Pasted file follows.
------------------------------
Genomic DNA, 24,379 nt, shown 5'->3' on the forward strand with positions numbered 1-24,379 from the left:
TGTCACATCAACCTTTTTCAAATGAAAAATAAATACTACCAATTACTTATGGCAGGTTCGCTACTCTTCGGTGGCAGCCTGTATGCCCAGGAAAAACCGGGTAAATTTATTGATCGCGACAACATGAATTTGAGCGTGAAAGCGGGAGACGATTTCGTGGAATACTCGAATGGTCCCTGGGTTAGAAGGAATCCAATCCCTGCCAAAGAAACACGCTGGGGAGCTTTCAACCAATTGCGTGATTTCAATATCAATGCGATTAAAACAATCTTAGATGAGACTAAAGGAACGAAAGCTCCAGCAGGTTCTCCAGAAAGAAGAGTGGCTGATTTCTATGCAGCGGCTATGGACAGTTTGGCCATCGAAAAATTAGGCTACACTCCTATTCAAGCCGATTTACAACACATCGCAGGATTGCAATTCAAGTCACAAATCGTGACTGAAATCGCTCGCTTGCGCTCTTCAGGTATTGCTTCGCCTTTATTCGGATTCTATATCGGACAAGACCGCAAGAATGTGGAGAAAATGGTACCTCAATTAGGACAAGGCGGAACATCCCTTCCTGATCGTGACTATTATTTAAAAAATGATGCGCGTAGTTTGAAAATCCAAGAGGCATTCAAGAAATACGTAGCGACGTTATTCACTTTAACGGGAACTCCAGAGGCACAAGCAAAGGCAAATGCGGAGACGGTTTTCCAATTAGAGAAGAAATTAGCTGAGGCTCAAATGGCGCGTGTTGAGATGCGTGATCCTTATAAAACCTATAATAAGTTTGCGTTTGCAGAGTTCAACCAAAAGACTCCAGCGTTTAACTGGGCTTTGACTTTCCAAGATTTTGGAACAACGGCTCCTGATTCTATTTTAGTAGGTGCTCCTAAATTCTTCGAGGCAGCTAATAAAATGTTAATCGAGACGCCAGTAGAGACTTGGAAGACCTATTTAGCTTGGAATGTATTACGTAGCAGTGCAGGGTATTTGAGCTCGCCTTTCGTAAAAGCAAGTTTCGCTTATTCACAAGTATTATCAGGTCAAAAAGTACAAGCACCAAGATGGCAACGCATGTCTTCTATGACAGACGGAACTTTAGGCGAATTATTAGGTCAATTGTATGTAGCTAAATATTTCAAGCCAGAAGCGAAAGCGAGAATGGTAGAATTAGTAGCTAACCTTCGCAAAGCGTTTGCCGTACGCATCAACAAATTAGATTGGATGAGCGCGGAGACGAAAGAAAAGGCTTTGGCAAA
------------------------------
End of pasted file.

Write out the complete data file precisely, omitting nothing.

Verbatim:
Genomic DNA, 24,379 nt, shown 5'->3' on the forward strand with positions numbered 1-24,379 from the left:
TGTCACATCAACCTTTTTCAAATGAAAAATAAATACTACCAATTACTTATGGCAGGTTCGCTACTCTTCGGTGGCAGCCTGTATGCCCAGGAAAAACCGGGTAAATTTATTGATCGCGACAACATGAATTTGAGCGTGAAAGCGGGAGACGATTTCGTGGAATACTCGAATGGTCCCTGGGTTAGAAGGAATCCAATCCCTGCCAAAGAAACACGCTGGGGAGCTTTCAACCAATTGCGTGATTTCAATATCAATGCGATTAAAACAATCTTAGATGAGACTAAAGGAACGAAAGCTCCAGCAGGTTCTCCAGAAAGAAGAGTGGCTGATTTCTATGCAGCGGCTATGGACAGTTTGGCCATCGAAAAATTAGGCTACACTCCTATTCAAGCCGATTTACAACACATCGCAGGATTGCAATTCAAGTCACAAATCGTGACTGAAATCGCTCGCTTGCGCTCTTCAGGTATTGCTTCGCCTTTATTCGGATTCTATATCGGACAAGACCGCAAGAATGTGGAGAAAATGGTACCTCAATTAGGACAAGGCGGAACATCCCTTCCTGATCGTGACTATTATTTAAAAAATGATGCGCGTAGTTTGAAAATCCAAGAGGCATTCAAGAAATACGTAGCGACGTTATTCACTTTAACGGGAACTCCAGAGGCACAAGCAAAGGCAAATGCGGAGACGGTTTTCCAATTAGAGAAGAAATTAGCTGAGGCTCAAATGGCGCGTGTTGAGATGCGTGATCCTTATAAAACCTATAATAAGTTTGCGTTTGCAGAGTTCAACCAAAAGACTCCAGCGTTTAACTGGGCTTTGACTTTCCAAGATTTTGGAACAACGGCTCCTGATTCTATTTTAGTAGGTGCTCCTAAATTCTTCGAGGCAGCTAATAAAATGTTAATCGAGACGCCAGTAGAGACTTGGAAGACCTATTTAGCTTGGAATGTATTACGTAGCAGTGCAGGGTATTTGAGCTCGCCTTTCGTAAAAGCAAGTTTCGCTTATTCACAAGTATTATCAGGTCAAAAAGTACAAGCACCAAGATGGCAACGCATGTCTTCTATGACAGACGGAACTTTAGGCGAATTATTAGGTCAATTGTATGTAGCTAAATATTTCAAGCCAGAAGCGAAAGCGAGAATGGTAGAATTAGTAGCTAACCTTCGCAAAGCGTTTGCCGTACGCATCAACAAATTAGATTGGATGAGCGCGGAGACGAAAGAAAAGGCTTTGGCAAA